<image>~/.emulationstation/downloaded_images/nes/10-Yard Fight (USA, Europe)-image.jpg</image>
    <releasedate>19851001T000000</releasedate>
    <publisher>Nintendo</publisher>
    <genre>Sports</genre>
    <developer>Irem</developer>
    <players>2</players>
</game>

Just edit the XML file as needed. Use SFTP to upload images to your Pi which you can then reference in the XML. The default (and best) location is ~/​.emulationstation/​downloaded_images/​[SYSTEM_NAME]/

Adjust screen border

Perhaps you’re using a monitor or TV in “Just Scan” or “Pixel Perfect” mode and see black borders around the EmulationStation menu and all your games? You can fix this with some Pi settings

Step 1. Update boot config to disable overscan

Exit EmulationStation and enter the following from the command line:

sudo nano /boot/config.txt

This will load the nano text editor. Uncomment the line #disable_overscan=1 so that it becomes disable_overscan=1

Press Ctrl+X to Exit and Y to save (this is a common pattern for RetroPie)

Step 2. Reboot Pi to see the new settings

Reboot the pi with the following command:

sudo reboot

Once the Pi restarts, the border should be gone! There are a bunch of controls to optimize overscan and borders in a more granular way. For more info see the official Raspberry Pi Video Options documentation

Apple TV Now Syncs TV Refresh Rate to Content

Media, Lifehacks, Streaming

Aug 20, 2018

I’m a die-hard Apple TV fan, using a 4th-gen device for regular big-screen Netflix, YouTube or Plex binges. However during a recent viewing, something struck me as not-quite-right. YouTube’s wonderful 1080p60 content didn’t look quite so buttery smooth as on a phone or iPad.

Heading to the Video Settings menu, I found the culprit. The display was set to 1080p 50Hz - not at all suitable for YouTube’s 60fps content - and the certain cause of my screen judder. After a toggle to 1080p 60Hz, YouTube was once again silky smooth. But the switch came with a downside. The playback of 25fps content (most importantly, my iTunes purchase of Scandi-drama The Bridge) was now suffering the same stuttery side effects

Some more staggering around the Settings menus yielded the following find under “Settings”, “Video and Audio”:

Toggle this on to have the Apple TV detect the frame rate of your video content and match the screen sync accordingly. No more stutter! It even supports 24p for movies, and works with iTunes, Netflix, Amazon Prime Video, iPlayer and Plex. YouTube is (as far as I can tell) not working, so for best results set your default resolution to 1080p 60Hz - which is the best match for most YouTube content. Examples below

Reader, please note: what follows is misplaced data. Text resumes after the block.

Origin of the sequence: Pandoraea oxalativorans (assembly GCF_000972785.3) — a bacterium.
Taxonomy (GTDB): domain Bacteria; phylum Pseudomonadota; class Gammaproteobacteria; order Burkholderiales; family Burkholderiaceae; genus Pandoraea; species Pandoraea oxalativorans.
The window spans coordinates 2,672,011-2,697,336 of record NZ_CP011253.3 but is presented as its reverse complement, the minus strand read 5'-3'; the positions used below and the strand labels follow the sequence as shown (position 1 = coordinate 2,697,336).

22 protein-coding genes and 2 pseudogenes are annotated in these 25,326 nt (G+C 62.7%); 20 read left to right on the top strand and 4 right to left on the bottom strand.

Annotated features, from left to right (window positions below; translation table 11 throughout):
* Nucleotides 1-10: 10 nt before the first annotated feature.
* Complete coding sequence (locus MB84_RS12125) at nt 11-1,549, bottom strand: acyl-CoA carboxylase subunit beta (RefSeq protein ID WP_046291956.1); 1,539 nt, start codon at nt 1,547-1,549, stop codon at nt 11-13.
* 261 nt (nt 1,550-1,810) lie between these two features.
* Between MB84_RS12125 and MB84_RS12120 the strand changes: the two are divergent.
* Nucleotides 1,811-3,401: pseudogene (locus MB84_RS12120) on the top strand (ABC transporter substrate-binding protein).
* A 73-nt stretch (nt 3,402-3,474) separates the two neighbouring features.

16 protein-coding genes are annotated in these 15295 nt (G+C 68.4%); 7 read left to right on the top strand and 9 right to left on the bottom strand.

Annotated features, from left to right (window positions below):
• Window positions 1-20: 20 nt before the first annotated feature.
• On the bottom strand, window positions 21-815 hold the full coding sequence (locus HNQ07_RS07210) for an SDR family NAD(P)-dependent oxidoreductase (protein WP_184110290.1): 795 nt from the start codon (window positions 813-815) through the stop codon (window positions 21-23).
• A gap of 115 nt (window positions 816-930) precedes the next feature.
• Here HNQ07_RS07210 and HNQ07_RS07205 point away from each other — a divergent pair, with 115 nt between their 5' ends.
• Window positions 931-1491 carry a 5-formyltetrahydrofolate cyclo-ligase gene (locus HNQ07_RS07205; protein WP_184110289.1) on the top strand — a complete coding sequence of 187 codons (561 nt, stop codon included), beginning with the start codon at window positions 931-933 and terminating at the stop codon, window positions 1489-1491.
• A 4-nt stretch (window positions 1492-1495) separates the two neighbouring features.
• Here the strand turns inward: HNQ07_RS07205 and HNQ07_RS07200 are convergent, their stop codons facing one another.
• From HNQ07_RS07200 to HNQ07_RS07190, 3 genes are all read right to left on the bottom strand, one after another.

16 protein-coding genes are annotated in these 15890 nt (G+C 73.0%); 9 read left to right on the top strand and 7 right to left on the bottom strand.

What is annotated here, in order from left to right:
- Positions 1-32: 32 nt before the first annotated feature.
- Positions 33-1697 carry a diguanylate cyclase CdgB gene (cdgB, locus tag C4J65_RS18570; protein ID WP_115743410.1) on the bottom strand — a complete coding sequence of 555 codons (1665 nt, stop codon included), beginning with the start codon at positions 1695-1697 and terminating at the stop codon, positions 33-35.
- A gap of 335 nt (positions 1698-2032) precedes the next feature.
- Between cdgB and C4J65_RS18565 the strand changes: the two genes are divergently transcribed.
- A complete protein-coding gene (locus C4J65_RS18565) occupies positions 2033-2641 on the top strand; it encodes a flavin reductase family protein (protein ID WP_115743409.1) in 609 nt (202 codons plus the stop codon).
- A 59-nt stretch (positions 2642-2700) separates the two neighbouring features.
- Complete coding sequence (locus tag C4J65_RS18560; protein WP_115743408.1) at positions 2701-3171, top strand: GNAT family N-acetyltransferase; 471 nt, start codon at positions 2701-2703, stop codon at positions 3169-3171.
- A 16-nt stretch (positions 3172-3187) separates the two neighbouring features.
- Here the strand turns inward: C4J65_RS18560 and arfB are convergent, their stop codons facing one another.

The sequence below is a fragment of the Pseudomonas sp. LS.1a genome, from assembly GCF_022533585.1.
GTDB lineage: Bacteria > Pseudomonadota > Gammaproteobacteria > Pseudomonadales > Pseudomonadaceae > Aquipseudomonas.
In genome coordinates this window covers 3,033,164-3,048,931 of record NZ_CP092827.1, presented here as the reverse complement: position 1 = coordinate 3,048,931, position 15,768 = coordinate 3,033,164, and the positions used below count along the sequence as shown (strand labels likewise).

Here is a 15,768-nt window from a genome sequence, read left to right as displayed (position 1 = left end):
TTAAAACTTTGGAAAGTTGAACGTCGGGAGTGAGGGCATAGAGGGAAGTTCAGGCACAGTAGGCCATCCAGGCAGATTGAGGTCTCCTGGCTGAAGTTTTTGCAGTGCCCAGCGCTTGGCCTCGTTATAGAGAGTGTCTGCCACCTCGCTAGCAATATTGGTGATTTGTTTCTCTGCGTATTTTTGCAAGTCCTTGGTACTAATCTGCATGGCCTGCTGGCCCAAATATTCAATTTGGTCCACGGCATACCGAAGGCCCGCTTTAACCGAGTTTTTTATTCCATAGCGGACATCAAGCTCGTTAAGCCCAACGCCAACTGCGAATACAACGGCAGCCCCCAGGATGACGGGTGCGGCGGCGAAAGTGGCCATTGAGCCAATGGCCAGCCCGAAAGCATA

24p Movie Content from iTunes

50Hz European Television Content from iTunes

60Hz Content from Netflix

Dropbox as a GitHub Alternative

Programming, How To, Web Development

Mar 28, 2017

Want the benefits of private, distributed version control but don’t want to pay GitHub’s subscription fee? Or simply don’t trust GitHub with checked in passwords, tokens and secrets?

You can fashion yourself a quick and dirty solution using Git and Dropbox.

What you need

Step 1. Clone an Empty Repository

  • Decide on a folder name for your new repo
  • Clone it via git clone dropbox://[reponame]
  • This will create a new, empty directory in your local with all the necessary .git gubbins

Step 2. Write Some Code!

  • Get busy, write some code! Save it to your new local repo.
  • Or if you’re feeling lazy, just copy-paste the code from somewhere else.

Step 3. Add, Commit and Push

  • Stage the source code via git add
  • Commit to your local repository via git commit
  • Push to the Remote via git push

Step 4. Share and Collaborate

  • Want to collaborate with someone? Just use Dropbox’s built in Share feature.
  • Anyone you add can clone, add, commit and push too. Easy as!